Severity: Critical Alert
Exit/Entry: Namibia maintains nationwide Stage 3 COVID-19 restrictions, curfew until at least Sept. 17. International flights commenced Sept. 1.
Alert Begins 11 Sep 2020 03:42 PM UTC
Alert Expires 17 Sep 2020 11:59 PM UTC
- Incident: COVID-19 restrictions
- Location(s): Nationwide (map)
- Time Frame: Indefinite
- Impact: Movement and travel restrictions
President Hage Geingob announced Sept. 11 that current nationwide Stage 3 movement restrictions would be extended until at least Sept. 17 as part of measures to curb the spread of coronavirus disease (COVID-19). The decision follows an increase in COVID-19 cases. Several changes were announced to the Stage 3 restrictions:
- Nonessential movement restrictions and a nightly 2200-0500 curfew are in place nationwide. Only essential workers with permits are allowed to operate during curfew hours.
- Entry and exit restrictions are in place for the capital, Windhoek, the wider Khomas Region, and the cities of Rehoboth and Okahandja.
- Permitted travelers between these regions will be subject to a mandatory seven-day quarantine.
- Security checkpoints will be enforced in these cities to ensure compliance.
- Social distancing of 1 meter (3 feet) remains mandatory.
- The wearing of protective facemasks is mandatory in public and at businesses.
- Nonessential travel is discouraged.
- Public gatherings are limited to 50 people.
- Businesses are required to keep a register of customers' details to assist with contact tracing.
- Authorities continue to encourage the public to stay at home and limit movement.
- Authorities encourage workers to work from home.
- Limitations on the sale of alcohol are in place.
- Restaurants may resume normal sit-down operations.
- Nightclubs and casinos may not operate.
Several travel restrictions will remain in place as of Sept. 11:
- Windhoek's Hosea Kutako International Airport (WDH) reopened for international flights Sept. 1. Travel for business and tourism may commence; however, returning residents, citizens, tourists, and business travelers will be subject to mandatory, supervised quarantine for a period of seven days.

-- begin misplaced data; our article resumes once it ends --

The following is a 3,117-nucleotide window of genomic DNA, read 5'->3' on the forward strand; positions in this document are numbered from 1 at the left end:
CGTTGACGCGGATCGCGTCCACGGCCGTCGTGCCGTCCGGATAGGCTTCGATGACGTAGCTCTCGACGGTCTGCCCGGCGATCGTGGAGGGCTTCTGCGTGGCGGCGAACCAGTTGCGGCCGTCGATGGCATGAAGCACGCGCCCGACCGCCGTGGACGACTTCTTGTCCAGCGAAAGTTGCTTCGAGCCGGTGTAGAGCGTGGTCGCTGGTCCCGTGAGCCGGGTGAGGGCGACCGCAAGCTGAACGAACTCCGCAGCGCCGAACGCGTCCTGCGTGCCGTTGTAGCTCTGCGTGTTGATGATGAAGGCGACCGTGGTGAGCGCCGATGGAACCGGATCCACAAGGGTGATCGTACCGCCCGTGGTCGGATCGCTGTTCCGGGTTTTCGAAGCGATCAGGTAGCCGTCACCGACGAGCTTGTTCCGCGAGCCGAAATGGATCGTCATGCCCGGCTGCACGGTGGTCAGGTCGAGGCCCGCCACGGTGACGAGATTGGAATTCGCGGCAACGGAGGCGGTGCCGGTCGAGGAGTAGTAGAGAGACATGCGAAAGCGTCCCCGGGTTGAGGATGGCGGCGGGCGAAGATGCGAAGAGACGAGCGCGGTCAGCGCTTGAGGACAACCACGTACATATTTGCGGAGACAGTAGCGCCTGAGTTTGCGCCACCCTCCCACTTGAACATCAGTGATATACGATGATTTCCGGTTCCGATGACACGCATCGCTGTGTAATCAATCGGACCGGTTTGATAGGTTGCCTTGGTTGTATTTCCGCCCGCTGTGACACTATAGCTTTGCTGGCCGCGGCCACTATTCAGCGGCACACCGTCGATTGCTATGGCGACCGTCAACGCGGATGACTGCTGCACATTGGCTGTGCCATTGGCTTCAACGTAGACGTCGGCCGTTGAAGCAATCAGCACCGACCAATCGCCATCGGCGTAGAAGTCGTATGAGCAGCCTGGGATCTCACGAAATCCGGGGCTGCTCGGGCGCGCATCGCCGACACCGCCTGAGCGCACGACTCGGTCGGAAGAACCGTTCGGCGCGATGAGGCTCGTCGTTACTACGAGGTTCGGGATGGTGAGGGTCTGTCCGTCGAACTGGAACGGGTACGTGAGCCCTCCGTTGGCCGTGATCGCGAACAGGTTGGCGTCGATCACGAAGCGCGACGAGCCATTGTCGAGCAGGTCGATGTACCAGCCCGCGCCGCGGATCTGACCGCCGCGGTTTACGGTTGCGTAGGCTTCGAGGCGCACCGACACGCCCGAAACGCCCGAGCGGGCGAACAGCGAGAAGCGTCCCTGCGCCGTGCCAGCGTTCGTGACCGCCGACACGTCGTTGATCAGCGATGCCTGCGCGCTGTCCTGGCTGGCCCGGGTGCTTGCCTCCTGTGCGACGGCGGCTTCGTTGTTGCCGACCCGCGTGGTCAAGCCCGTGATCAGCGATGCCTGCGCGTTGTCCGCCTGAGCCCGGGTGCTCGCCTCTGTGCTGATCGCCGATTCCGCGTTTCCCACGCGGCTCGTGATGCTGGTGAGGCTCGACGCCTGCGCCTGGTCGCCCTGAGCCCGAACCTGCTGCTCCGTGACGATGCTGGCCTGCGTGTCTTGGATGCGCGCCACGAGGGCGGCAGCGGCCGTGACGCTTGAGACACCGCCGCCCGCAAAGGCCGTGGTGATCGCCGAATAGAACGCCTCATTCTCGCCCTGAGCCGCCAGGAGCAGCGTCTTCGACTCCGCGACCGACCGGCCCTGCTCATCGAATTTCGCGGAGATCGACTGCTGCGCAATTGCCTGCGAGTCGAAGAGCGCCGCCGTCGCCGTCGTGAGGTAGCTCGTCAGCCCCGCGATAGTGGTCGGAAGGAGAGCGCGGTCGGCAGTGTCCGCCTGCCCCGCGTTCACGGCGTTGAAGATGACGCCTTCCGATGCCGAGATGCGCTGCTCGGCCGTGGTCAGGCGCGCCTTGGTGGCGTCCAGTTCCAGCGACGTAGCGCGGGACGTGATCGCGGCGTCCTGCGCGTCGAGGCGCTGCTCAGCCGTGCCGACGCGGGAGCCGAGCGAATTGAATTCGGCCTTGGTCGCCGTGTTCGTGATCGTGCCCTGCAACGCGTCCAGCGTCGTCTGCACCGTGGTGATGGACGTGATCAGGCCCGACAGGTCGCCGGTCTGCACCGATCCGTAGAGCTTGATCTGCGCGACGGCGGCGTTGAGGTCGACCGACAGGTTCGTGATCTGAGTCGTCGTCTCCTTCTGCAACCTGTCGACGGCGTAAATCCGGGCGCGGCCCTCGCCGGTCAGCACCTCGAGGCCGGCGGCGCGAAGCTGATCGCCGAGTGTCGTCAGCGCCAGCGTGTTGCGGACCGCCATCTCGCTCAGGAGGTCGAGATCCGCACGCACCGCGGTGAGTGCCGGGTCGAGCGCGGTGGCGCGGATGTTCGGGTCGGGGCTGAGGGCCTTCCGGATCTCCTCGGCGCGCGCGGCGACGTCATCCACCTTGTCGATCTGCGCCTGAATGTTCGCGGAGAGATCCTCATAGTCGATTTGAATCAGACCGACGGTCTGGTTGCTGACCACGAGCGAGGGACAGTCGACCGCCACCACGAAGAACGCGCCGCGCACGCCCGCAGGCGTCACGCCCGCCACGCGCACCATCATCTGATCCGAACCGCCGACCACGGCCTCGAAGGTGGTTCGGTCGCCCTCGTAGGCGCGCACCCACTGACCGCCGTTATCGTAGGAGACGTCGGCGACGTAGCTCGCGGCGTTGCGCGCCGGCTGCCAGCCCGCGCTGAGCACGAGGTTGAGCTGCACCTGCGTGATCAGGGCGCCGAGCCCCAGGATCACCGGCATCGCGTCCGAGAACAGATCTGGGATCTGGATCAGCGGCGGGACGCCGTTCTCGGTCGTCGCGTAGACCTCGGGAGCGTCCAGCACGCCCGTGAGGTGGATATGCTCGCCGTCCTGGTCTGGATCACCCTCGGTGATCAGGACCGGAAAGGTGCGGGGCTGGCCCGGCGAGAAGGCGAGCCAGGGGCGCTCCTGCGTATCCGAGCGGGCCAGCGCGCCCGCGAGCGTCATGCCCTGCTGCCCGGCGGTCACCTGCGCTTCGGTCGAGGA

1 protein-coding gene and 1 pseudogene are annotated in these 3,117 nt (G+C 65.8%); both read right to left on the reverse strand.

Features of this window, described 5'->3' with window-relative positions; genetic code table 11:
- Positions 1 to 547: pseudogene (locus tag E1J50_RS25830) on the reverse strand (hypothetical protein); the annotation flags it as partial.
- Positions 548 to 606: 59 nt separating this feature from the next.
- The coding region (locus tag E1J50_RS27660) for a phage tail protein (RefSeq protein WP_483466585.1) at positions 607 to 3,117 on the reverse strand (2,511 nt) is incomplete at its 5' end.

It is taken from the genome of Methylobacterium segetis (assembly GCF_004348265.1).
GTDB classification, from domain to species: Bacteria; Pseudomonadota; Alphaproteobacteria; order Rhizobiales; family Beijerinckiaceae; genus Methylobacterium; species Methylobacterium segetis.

- Land and maritime borders remain closed, except for the repatriation of Namibian nationals and foreign citizens and the movement of goods. Humanitarian and foreign essential workers will be allowed to enter the country. Truck drivers entering the country are subject to testing and mandatory supervised quarantine for a period of seven days.
- Travelers are required to present a negative COVID-19 test obtained within the previous 72 hours prior to boarding a flight. Travelers must also fill out a health declaration form.
Local authorities may reintroduce restrictions based on assessments of disease activity. All restrictions are subject to amendment at short notice and may receive updates or extensions in the coming days.
Background and Analysis
COVID-19 is a viral respiratory disease caused by infection with the SARS-CoV-2 virus (previously known as 2019-nCoV). Symptoms occur 1-14 days following exposure (average of 3-7 days). These symptoms include fever, fatigue, cough, difficulty breathing, sometimes worsening to pneumonia and kidney failure - especially in those with underlying medical conditions. On March 11, the WHO declared the ongoing COVID-19 outbreak a pandemic.
Follow all official instructions. Reconfirm all travel arrangements. Maintain contact with your diplomatic representation. Ensure contingency plans account for further disruptive measures or extensions of current restrictions. Reconsider and reconfirm nonemergency health appointments. Plan for queues and delays at available shopping centers. Plan for possible ground shipping and travel delays; seek alternative routes and shipping methods for time-sensitive cargo.
Emphasize basic health precautions, especially frequent handwashing with soap and water, or an alcohol-based hand sanitizer if soap and water are unavailable. Practice good coughing/sneezing etiquette (i.e., covering coughs and sneezes with a disposable tissue, maintaining distance from others, and washing hands). There is no evidence that the influenza vaccine, antibiotics, or antiviral medications will prevent this disease, highlighting the importance of diligent basic health precautions.